Ohio’s great lakefront city has developed an equally wonderful theater scene that is based on nearly a century of local history. The theater district, PlayhouseSquare, has become a hub of entertainment for locals and visitors.
“PlayhouseSquare is the second-largest performing-arts center in the U.S., second only to the Lincoln Center in New York,” said Jackie Spencer, communications coordinator for Positively Cleveland. “They have five theaters within one district that were all built in the 1920s. Most of them have been renovated or rebuilt since the 1980s.”
The largest facility, the State Theatre, seats up to 3,400 guests; the smallest in the group has a more intimate capacity of 500. The large theaters play host to touring Broadway shows — “Once,” “Wicked” and “Jersey Boys” are on the docket for the coming season — and each theater also has a resident company that mounts its own productions. The spaces are also used by theater groups from local universities, as well as by community groups such as Great Lakes Theater and Dance Cleveland.
With so many options, groups can look forward to taking in a show or two whenever they visit Cleveland. They can also arrange private tours of PlayhouseSquare that highlight the history and architecture of the classic theaters there.
“You take all of these hidden passages, where random doors open in lobby walls,” Spencer said. “You go in the auditoriums and can go on the stage and see the backstage areas, dressing rooms and rehearsal areas.”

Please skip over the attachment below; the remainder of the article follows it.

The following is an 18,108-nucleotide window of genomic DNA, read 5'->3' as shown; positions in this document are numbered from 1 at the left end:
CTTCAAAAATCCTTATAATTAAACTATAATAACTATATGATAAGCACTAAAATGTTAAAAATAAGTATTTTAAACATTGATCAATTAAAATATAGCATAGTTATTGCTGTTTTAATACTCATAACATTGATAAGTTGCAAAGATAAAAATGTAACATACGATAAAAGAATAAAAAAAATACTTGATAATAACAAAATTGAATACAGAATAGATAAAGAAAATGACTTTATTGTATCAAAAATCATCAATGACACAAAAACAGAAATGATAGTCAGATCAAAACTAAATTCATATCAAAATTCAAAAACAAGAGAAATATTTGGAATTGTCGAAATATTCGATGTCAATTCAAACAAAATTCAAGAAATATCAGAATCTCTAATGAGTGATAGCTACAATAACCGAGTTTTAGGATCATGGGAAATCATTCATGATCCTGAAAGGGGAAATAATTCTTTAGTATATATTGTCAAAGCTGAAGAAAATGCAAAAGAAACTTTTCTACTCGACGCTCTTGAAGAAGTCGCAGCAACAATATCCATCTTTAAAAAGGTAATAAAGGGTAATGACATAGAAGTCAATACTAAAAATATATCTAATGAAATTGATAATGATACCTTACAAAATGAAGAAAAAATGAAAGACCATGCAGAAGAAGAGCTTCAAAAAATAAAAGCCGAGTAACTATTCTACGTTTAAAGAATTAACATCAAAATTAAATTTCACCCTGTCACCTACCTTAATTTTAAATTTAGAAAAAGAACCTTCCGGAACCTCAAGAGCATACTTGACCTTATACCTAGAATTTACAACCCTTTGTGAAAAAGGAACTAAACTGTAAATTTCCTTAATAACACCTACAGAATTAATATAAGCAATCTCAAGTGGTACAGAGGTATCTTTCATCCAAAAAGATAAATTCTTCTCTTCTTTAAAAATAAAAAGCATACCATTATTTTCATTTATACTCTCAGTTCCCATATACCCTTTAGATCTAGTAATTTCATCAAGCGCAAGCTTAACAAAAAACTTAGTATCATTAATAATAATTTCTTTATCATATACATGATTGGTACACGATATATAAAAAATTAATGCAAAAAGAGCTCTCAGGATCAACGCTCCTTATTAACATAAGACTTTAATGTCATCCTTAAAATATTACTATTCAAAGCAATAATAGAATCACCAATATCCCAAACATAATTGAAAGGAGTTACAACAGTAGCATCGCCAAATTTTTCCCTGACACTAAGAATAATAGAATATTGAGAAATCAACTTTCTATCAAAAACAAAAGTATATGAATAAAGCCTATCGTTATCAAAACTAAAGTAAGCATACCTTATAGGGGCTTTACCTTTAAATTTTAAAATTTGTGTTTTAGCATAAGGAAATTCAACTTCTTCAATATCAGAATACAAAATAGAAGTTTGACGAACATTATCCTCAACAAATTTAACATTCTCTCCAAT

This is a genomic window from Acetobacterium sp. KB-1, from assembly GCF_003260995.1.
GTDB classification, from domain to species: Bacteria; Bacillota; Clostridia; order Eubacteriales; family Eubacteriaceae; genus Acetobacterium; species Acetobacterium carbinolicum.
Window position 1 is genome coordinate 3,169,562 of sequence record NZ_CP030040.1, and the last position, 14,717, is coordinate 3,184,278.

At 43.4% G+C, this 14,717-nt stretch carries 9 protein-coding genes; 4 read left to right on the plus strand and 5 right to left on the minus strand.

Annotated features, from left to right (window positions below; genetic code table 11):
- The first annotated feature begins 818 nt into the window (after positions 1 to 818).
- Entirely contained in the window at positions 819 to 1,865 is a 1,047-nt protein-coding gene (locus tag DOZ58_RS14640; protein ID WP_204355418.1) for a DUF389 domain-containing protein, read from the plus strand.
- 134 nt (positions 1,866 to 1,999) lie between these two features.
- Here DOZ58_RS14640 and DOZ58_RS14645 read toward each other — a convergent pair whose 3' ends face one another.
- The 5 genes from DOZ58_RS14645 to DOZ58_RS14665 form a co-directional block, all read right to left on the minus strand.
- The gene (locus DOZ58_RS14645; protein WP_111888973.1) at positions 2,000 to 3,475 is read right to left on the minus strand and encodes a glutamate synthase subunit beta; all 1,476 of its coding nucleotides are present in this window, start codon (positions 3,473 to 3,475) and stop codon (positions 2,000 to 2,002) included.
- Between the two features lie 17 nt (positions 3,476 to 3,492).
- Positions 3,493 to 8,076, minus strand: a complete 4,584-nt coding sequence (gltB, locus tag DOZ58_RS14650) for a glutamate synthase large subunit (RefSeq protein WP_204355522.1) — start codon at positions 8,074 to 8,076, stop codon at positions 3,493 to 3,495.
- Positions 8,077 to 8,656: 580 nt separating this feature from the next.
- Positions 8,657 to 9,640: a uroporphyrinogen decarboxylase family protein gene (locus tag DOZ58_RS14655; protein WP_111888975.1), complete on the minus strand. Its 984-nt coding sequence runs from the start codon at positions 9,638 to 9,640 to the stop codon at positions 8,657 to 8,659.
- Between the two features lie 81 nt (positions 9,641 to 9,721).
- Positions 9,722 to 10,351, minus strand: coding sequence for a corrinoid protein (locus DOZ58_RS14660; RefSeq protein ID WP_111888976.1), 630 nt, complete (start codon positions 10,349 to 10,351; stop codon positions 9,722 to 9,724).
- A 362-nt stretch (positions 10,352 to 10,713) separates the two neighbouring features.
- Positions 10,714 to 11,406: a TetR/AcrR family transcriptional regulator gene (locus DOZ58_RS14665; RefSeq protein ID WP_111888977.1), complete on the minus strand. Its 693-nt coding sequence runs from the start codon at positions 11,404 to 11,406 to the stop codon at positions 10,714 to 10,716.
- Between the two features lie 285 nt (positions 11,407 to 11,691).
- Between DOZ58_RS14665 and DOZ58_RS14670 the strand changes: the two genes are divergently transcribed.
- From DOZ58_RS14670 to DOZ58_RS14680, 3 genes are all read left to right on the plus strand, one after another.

— www.positivelycleveland.com —
Texas has a thriving performing-arts destination in Houston, where the theater district is home to eight performance companies.
“We have a resident company in every major performing-arts genre,” said Lindsey Brown, director of marketing and public relations for the Houston Convention and Visitors Bureau. “We have two Broadway companies, a chamber music orchestra, a symphony, a ballet and a number of other places, all within a 17-block area.”
One of the Broadway companies coordinates a series of touring productions that play in Houston as part of their national program. The other company, Theatre Under the Stars, puts on original productions of favorite Broadway shows. The current season’s lineup includes “Spamalot,” “Flashdance,” “A Chorus Line,” “The Wizard of Oz,” “Evita” and “The Little Mermaid.”
Groups that go to a show in Houston can complement the experience with some free time in Market Square, a historic neighborhood near the theater district that underwent extensive renovation work early this year.
“There’s a Greek restaurant inside the park there and a variety of restaurants and bars surrounding the park that are new and interesting,” Brown said. “One of the hidden treasures there is La Carafe, Houston’s oldest bar. It’s a wine bar that has been around since the late 1800s. It’s a great spot for drinks before or after a show.”
— www.visithoustontexas.com —